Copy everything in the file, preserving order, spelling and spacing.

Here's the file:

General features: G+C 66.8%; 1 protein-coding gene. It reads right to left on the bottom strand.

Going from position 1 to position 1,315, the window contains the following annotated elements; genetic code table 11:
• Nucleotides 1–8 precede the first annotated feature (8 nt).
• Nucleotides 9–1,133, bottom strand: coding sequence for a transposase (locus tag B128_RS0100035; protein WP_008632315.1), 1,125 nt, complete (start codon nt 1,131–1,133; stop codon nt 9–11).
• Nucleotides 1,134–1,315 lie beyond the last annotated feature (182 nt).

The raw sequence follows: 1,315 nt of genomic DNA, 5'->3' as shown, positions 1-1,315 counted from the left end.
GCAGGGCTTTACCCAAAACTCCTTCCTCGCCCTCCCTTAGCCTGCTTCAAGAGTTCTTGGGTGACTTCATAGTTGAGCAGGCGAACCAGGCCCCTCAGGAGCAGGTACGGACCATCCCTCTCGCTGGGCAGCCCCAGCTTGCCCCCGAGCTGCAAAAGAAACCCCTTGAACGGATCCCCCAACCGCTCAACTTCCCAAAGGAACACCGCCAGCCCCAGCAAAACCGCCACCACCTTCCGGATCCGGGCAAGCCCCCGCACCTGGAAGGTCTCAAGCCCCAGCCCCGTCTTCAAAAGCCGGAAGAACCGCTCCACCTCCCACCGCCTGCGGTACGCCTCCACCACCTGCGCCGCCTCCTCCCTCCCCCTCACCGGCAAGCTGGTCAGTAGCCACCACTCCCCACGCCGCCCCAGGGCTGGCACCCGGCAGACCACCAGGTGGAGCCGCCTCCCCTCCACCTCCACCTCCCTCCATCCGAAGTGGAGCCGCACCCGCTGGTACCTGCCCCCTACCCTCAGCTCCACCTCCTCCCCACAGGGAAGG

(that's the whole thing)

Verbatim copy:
General features: G+C 66.8%; 1 protein-coding gene. It reads right to left on the bottom strand.

Going from position 1 to position 1,315, the window contains the following annotated elements; genetic code table 11:
• Nucleotides 1–8 precede the first annotated feature (8 nt).
• Nucleotides 9–1,133, bottom strand: coding sequence for a transposase (locus tag B128_RS0100035; protein WP_008632315.1), 1,125 nt, complete (start codon nt 1,131–1,133; stop codon nt 9–11).
• Nucleotides 1,134–1,315 lie beyond the last annotated feature (182 nt).

The raw sequence follows: 1,315 nt of genomic DNA, 5'->3' as shown, positions 1-1,315 counted from the left end.
GCAGGGCTTTACCCAAAACTCCTTCCTCGCCCTCCCTTAGCCTGCTTCAAGAGTTCTTGGGTGACTTCATAGTTGAGCAGGCGAACCAGGCCCCTCAGGAGCAGGTACGGACCATCCCTCTCGCTGGGCAGCCCCAGCTTGCCCCCGAGCTGCAAAAGAAACCCCTTGAACGGATCCCCCAACCGCTCAACTTCCCAAAGGAACACCGCCAGCCCCAGCAAAACCGCCACCACCTTCCGGATCCGGGCAAGCCCCCGCACCTGGAAGGTCTCAAGCCCCAGCCCCGTCTTCAAAAGCCGGAAGAACCGCTCCACCTCCCACCGCCTGCGGTACGCCTCCACCACCTGCGCCGCCTCCTCCCTCCCCCTCACCGGCAAGCTGGTCAGTAGCCACCACTCCCCACGCCGCCCCAGGGCTGGCACCCGGCAGACCACCAGGTGGAGCCGCCTCCCCTCCACCTCCACCTCCCTCCATCCGAAGTGGAGCCGCACCCGCTGGTACCTGCCCCCTACCCTCAGCTCCACCTCCTCCCCACAGGGAAGG